This is a repost/update of a blog post originally published in 2017, by Veronica Woodruff. It’s been updated to incorporate new data since 2017, and we’re sharing it today, given the atmospheric river that is forecast for tomorrow.
by Veronica Woodruff
Like all good Canadians I love the weather. Almost to the point of obsession, especially when I think about it in the context of the hydrology of the Lillooet River. It is so interesting around here with the variability in the seasons and across different elevations.
The first of the fall storms are forecasted which makes me reflect on the dynamic system that affects us all.
The nature of a river like the Lillooet is to meander across a valley over time, which doesn’t create the best human settlement conditions.
In order to create better settlement conditions, significant flood protection investments were made in the 1940’s and 50’s including dyke construction, river straightening and dredging approximately 473,000 m3 out of Tenas and Lillooet Lake Narrows to lower lake levels (KWL, 2002). Here are a couple of slides to help visualize the works completed (used with permission of Kerr Wood Leidel (KWL)).
It is particularly cool to see an overlay of the current town center on the 1947 aerial photograph. This shows that most of town was built on a side channel of the Lillooet River.
Since the initial investment, the Pemberton Valley Dyking District (PVDD) continues to work to try and beat the formidable force that is Mother Nature and keep all our feet dry. Strategies include dyke upgrades, flap gates, pump stations and dredging. As you can imagine, every time there is heavy rainfall, sediment (gravel and sand) is transported down the river. This sediment originates from the upper reaches of the Lillooet River valley where the riverbed is steeper, and as the slope of river flattens, the sediment begins to settle along the river bottom. The deposition zone includes the populated areas of the valley, downstream to Lillooet Lake.
The amount of sediment being deposited has increased drastically since the Capricorn Creek landslide that occurred in 2010 on Mt. Meager. This was the largest landslide ever recorded in Canada and the largest in the world since 1947!
All of this sand and gravel has slowly been making its way down the river into the populated reaches through Pemberton and Mount Currie, aided by snowmelt and rainstorms. Original estimates of deposition occurring in the populated areas was concluded to be approximately 30,000 to 40,000m3 (KWL, 2011). Imagine 3000-4000 dump trucks unloading into the river at the train bridge!
The floodplain mapping for the region was updated in 2018 and new estimates has put the annual deposition at four times higher the original estimate, more likely around 180,000m3 (NHC, 2018). All this extra sand in the bottom of the river means that there is less capacity to hold flood water during periods of heavy rainfall.
The PVDD undertakes gravel removal at select locations to ensure the dykes retain capacity and they have doubled their efforts by increasing the volume of removals in the past few years. It’s either that or continue to raise the dykes which can be much more expensive and logistically challenging.
The Government of Canada has maintained a hydrology gauge on the Lillooet River since 1914 (Table 1).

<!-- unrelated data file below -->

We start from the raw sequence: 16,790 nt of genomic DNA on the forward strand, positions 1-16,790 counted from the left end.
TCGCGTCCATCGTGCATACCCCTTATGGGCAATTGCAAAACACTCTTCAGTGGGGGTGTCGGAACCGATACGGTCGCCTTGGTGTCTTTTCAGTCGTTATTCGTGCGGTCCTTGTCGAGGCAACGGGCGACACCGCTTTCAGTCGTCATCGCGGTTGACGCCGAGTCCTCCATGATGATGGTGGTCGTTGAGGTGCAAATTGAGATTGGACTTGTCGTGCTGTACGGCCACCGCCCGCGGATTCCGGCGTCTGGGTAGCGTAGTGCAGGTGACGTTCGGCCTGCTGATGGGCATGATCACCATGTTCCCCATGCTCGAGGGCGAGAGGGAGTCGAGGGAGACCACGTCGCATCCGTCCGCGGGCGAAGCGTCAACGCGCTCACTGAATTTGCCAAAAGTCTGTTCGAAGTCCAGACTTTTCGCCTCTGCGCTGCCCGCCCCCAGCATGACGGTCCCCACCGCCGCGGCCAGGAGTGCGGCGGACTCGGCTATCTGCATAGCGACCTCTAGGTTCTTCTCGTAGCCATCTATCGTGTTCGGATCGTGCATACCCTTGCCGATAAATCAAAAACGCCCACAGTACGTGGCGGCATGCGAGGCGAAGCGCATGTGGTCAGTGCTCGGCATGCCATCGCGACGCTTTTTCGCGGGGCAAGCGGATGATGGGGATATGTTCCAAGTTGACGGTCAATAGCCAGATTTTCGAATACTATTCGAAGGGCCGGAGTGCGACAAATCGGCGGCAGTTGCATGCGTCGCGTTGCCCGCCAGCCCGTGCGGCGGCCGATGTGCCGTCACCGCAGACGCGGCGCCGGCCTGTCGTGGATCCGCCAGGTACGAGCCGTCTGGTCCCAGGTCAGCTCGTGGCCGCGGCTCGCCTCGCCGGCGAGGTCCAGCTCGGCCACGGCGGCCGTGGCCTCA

All but two of the top 20 highest flows were caused by rain on snow events in the fall.
Early snowfall (<1m depth) in the alpine does not create a base that can absorb rainfall, but instead will melt and exacerbate the runoff into the rivers. This type of storm with warm, heavy rainfall is something associated with climate change which we should expect to see more often (MOE, 2016).
We can see this trend visually looking at the Lillooet River Gauge record of data where higher returns are more common now. The fact that we haven’t seen widespread flooding is a testament to the extensive work the PVDD has been doing, but all of these big flows are hard on the infrastructure. And if you live on the south side of Highway 99 towards the Business Park, you know that there is more work to be done after the floods in 2016 and 2017.
We once again have an atmospheric river forecasted, with high freezing levels and high amounts of precipitation.
This one is happening as a single event, rather than back to back days of 100mm forecast, like we saw in 2003, and there is no snow in the mountains. It is also forecast to occur while Lillooet Lake and River levels are low. This is ideal because it gives the water a place to go.
We get widespread issues when the lake is full, the river is at capacity, there is new snow on the mountains, freezing levels are high and the rain is still coming, similar to the 2003 flood (see photos below.)
The 2003 flood was the largest on record and according to previous models, was considered around a 1:200 year event.
However, the updated flood plain mapping, which accounts for additional sediment deposition and climate change effects, that high flow (~1500m3/s) has been reclassified as a 1:50 year event (NHC, 2018).
If you live in the Lillooet River Valley, including Pemberton and Mount Currie, and want to see what this means for your home, the NHC report has excellent maps in the appendices showing anticipated water levels during the 1:50, 1:100 and 1:200 year returns (if you’re a dork like me you will read the whole thing, but the good maps start on page 198).
They also produced these animations showing the progression of water inundation during a flood so you can find your house and see what may happen in a flood scenario:
Always at this time of year, as the snow starts to creep down the mountain side and the mushrooms are happily sporing, I keep one eye on the forecast and one on the river levels.